Accelerometers are now commonly used to objectively measure total sedentary time, and have the capacity to also derive the pattern and timing in which it is accumulated. In contrast to self-report, associations between accelerometer-measured sedentary time and health risk in children have been mixed with some studies reporting significant associations [8-10] and others not [1,11-16]. Studies that collected both questionnaire and accelerometer data on sedentary behaviour/time found an association between self- or parent-reported screen time and health risk but no association between accelerometer-measured sedentary time and health risk [1,14,15]. The only studies reporting significant associations between accelerometer-measured sedentary time and health risk did not adjust for moderate-to-vigorous physical activity (MVPA) [8-10] or reported that the significant associations existed in unadjusted models but were attenuated when MVPA was controlled for [13,16]. Some engagement in sedentary behaviour is inevitable in the day (e.g., eating, relaxing, homework, school etc.); however, it is presently unknown how much sedentary time is too much. Inevitably, there is variation between people in the length of time they engage in sedentary behaviour bouts (i.e., prolonged periods of sedentary time) and how often these bouts are interrupted by activity. Research in adults suggests that the pattern of accumulation of sedentary time is important to consider in relation to health risk.

The inconsistent findings between accelerometer-measured sedentary time and health risk among children and youth have led to the examination of more sophisticated sedentary time variables. For example, it has been proposed that the pattern in which sedentary time is accumulated may provide insight beyond what has been observed to-date using the total volume of sedentary time [17]. Others have attempted this approach in adults and children; however, the sedentary pattern variables have been limited to breaks or interruptions in sedentary time [17] and engagement in prolonged bouts of sedentary time lasting up to 30 minutes [1]. Further, studies examining how the pattern of sedentary time relates to health risk in children have not considered the importance of periods of discretionary free time separate from the whole day in children [18-20]. The present study sought to build upon this work by extending the length of the prolonged bouts up to 2 hours and by examining these variables during periods when children and youth typically have free time. In other words, this study sought to identify novel sedentary pattern variables that were more representative of how children and youth typically engage in sedentary behaviour.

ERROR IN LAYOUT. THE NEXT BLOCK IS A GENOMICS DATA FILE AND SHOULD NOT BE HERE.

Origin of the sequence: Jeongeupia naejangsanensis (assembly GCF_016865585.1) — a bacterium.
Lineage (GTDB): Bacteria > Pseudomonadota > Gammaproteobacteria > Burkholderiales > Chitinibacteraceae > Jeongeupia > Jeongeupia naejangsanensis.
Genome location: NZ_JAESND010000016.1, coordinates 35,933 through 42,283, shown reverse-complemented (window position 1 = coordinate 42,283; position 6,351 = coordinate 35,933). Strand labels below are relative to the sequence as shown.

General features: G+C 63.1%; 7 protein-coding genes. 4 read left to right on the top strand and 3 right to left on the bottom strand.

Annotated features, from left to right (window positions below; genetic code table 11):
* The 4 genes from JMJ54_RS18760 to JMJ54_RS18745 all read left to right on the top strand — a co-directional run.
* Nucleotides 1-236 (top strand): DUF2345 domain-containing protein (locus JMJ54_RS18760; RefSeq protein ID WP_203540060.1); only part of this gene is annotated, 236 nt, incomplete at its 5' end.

The purpose of this study was to examine the association between accelerometer-measured patterns of sedentary time and health risk in children and youth. Specifically, this study examines whether breaks in sedentary time and sedentary time accumulated as prolonged bouts during periods of discretionary free time in children (i.e., after-school and weekends) have stronger associations with health risk in children when compared to average daily sedentary time across the week. We hypothesize that sedentary time accumulated during periods of discretionary free time will better discriminate between children engaging in healthy and unhealthy levels of sedentary behaviour when compared to simply examining overall sedentary time.

Methods

Data source

The Canadian Health Measures Survey (CHMS) collected data from a nationally representative sample of the population aged 6 to 79 years living in private households at the time of the survey. Data were collected at 15 sites across Canada from March 2007 through February 2009. Ethics approval was obtained from Health Canada’s Research Ethics Board [21]. For children aged 6–13 years, written informed consent was obtained from a parent or legal guardian, in addition to written informed assent from the child; youth aged ≥14 years provided independent consent. Of the households selected, 69.6% agreed to participate. Of that group, 88.5% of the selected 6–19 year olds completed a questionnaire and 86.9% of this group participated in the mobile examination centre component. Of the children and youth who agreed to wear the accelerometer and returned the device, 87.4% had at least one valid day of data, and 76.3% had at least four valid days. These multiple stages of response can be multiplied together (69.6% × 88.5% × 86.9% × 76.3%) to provide an overall response rate of 40.8%. Adjustments were made at each stage to manage any potential non-response bias. The data were then weighted to be representative of the Canadian population. More extensive details of the CHMS [22] and direct measurement of physical activity in the CHMS [23,24] are available elsewhere.